Gefitinib is another EGFR inhibitor that has been under investigation for some time; early trial results were not promising and slowed the development of the drug. More recently, when used in trials that specifically identified patients with EGFR-TK mutations, the benefit of gefitinib became clear. The Iressa Pan Asian Study (IPASS)18 trial investigated patients with adenocarcinoma histology who had never smoked or were very light smokers. The trial showed in the subgroup of EGFR-TK mutation-positive patients (n = 261), the main outcome – median PFS – was 9.5 months with gefitinib compared with 6.3 months for paclitaxel/carboplatin chemotherapy. The objective tumour response rate was higher for gefitinib (71.2% versus 47.3%). There was no statistically significant difference in the estimates of overall survival for patients. Gefitinib was shown to be inferior in patients without the EGFR-TK mutation. There has been some debate over the validity of using the IPASS trial to guide treatment of a Western population because the evidence for clinical effectiveness was derived mainly from a trial of gefitinib in East- Asian women who were non-smokers and had tumours with adenocarcinoma histology. However it is likely that that the efficacy of gefitinib depends on the EGFR-TK mutation status of the patient, and that EGFR-TK mutation-positive patients are likely to respond to gefitinib irrespective of their gender, ethnicity, smoking status or the histological subtype of their tumour.
Another targeted therapy is bevacizumab (Avastin), which is licensed as an addition to platinum-based chemotherapy for the first-line treatment of patients with locally advanced metastatic or recurrent non-squamous NSCLC. Data from two large studies – ECOG 459919 and AVAiL20 – showed a small survival advantage when bevacizumab was added to standard combination chemotherapy. The ECOG study showed a median overall survival of 12.3 months in patients taking bevacizumab plus paclitaxel and carboplatin compared with 10.3 months for chemotherapy alone. However the AVAiL study using the gemcitabine and cisplatin regimen showed was no overall survival benefit for bevacizumab, despite improvements in PFS. These mixed trial results coupled with concerns over pulmonary haemorrhage caused by bevacizumab and the high drug acquisition cost can prove a barrier to its use.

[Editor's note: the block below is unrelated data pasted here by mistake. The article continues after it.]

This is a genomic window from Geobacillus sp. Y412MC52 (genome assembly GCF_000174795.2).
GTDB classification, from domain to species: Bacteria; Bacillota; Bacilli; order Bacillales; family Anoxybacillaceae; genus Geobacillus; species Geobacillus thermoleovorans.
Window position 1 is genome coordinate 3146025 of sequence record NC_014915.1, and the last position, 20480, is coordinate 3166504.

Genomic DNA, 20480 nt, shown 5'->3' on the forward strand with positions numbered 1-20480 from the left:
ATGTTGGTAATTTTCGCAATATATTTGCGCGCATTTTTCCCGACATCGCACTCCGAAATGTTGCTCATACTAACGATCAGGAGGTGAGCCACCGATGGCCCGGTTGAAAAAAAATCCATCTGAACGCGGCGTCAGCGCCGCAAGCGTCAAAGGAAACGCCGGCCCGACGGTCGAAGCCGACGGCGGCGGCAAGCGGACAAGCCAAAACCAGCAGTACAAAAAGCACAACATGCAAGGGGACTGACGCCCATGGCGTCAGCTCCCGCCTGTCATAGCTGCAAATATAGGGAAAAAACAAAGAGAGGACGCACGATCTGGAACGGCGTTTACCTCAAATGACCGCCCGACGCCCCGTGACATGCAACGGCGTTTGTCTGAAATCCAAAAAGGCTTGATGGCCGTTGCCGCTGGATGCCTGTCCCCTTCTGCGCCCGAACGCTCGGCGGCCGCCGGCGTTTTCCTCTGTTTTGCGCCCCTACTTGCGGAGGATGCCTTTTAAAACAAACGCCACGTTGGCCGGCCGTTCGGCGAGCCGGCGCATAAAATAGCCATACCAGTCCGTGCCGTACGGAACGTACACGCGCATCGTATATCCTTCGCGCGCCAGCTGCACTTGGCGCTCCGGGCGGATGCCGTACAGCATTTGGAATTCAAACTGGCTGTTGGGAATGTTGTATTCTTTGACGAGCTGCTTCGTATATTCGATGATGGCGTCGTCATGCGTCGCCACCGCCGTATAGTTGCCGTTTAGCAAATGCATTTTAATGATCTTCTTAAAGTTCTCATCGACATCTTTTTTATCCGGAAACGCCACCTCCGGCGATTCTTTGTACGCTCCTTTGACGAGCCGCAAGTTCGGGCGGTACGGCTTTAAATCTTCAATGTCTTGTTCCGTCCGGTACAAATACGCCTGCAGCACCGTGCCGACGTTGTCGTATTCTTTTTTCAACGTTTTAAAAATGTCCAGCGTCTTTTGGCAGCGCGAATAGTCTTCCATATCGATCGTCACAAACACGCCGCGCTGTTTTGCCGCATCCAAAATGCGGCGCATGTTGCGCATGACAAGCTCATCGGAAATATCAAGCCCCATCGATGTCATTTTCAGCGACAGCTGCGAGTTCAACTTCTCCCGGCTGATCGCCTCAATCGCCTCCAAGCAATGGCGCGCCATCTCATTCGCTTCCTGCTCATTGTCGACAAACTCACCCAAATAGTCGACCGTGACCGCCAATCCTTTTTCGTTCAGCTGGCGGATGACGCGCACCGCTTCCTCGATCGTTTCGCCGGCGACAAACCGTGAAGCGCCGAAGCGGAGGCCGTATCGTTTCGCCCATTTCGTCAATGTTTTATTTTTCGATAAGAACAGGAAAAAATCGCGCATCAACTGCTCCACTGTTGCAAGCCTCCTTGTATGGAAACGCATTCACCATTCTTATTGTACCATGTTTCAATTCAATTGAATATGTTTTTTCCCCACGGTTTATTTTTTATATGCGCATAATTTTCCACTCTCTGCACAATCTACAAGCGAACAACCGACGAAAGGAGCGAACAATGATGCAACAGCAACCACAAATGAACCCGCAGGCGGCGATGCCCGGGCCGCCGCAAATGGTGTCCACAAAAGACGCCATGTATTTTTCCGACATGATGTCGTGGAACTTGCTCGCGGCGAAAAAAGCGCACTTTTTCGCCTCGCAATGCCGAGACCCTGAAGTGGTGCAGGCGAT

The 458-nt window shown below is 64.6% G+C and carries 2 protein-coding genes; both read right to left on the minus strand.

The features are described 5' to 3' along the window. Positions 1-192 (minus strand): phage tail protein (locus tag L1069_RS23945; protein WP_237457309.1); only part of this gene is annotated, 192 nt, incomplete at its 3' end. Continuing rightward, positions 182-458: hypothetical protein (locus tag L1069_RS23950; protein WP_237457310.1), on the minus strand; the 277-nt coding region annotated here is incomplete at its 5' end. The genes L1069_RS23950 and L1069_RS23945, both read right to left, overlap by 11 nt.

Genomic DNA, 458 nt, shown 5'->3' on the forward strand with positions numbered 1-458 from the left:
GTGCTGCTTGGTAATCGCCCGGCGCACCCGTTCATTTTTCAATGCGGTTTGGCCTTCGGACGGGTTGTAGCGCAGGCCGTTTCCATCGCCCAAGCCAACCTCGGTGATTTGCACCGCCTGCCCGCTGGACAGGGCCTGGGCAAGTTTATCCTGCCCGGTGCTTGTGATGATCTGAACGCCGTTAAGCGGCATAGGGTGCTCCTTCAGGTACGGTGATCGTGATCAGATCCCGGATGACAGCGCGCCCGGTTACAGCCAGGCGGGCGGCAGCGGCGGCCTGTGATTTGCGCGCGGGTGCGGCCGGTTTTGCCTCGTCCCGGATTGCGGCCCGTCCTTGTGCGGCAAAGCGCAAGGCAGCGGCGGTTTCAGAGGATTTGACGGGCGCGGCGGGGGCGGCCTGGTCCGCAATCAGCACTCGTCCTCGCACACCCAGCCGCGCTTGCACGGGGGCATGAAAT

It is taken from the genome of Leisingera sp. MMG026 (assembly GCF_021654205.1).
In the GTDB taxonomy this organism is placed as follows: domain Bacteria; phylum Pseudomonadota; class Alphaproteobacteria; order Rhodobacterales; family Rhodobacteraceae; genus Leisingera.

Erlotinib has expanded its role into maintenance after first-line chemotherapy for NSCLC. In the SATURN trial,21 erlotinib was given to patients with locally advanced or metastatic NSCLC who did not progress immediately after four cycles of platinum-based doublet chemotherapy. Erlotinib demonstrated improved PFS and median overall survival (OS). The mean PFS was 22.4 weeks in the erlotinib group compared with 16.0 weeks in the placebo comparator arm. Quality of life data from the trial did not suggest a detrimental effect from erlotinib compared with placebo, although it could be argued that patients need to be relatively fit and have good performance status before considering maintenance therapy. Pemetrexed also has benefit as maintenance therapy for patients with non-squamous histology. The OS rate for patients with NSCLC receiving maintenance pemetrexed was 15.5 months compared with 10.3 months for patients receiving placebo.22 Adverse events with pemetrexed included fatigue, nausea, loss of appetite, tingling or numbness in the hands and feet, and skin rash.
There are many new agents in development. At the European Society of Medical Oncology (ESMO) conference in October 2010, the first evidence of use of the next generation of TK inhibitors was presented. Afatinib irreversibly inhibits EGFR and is active against EGFR mutations not sensitive to standard erlotinib or gefitinib. The placebo controlled LUX-Lung 1 trial23 tried to establish the role of afatinib in the patients who had failed to respond to a first-line TK. The study reported a 7% response rate in the treatment arm and a PFS benefit of 3.3 months versus 1.1 months. However, there was no difference in overall survival, which may have resulted from placebo patients in the trial crossing over to active treatment. More data are needed to establish the role of this new drug.
Lung cancer has very poor survival rates and remains the cancer that has the worst patient outcome. However progress is being made with newer targeted agents, which are continuing to make modest improvements in the average survival of patients.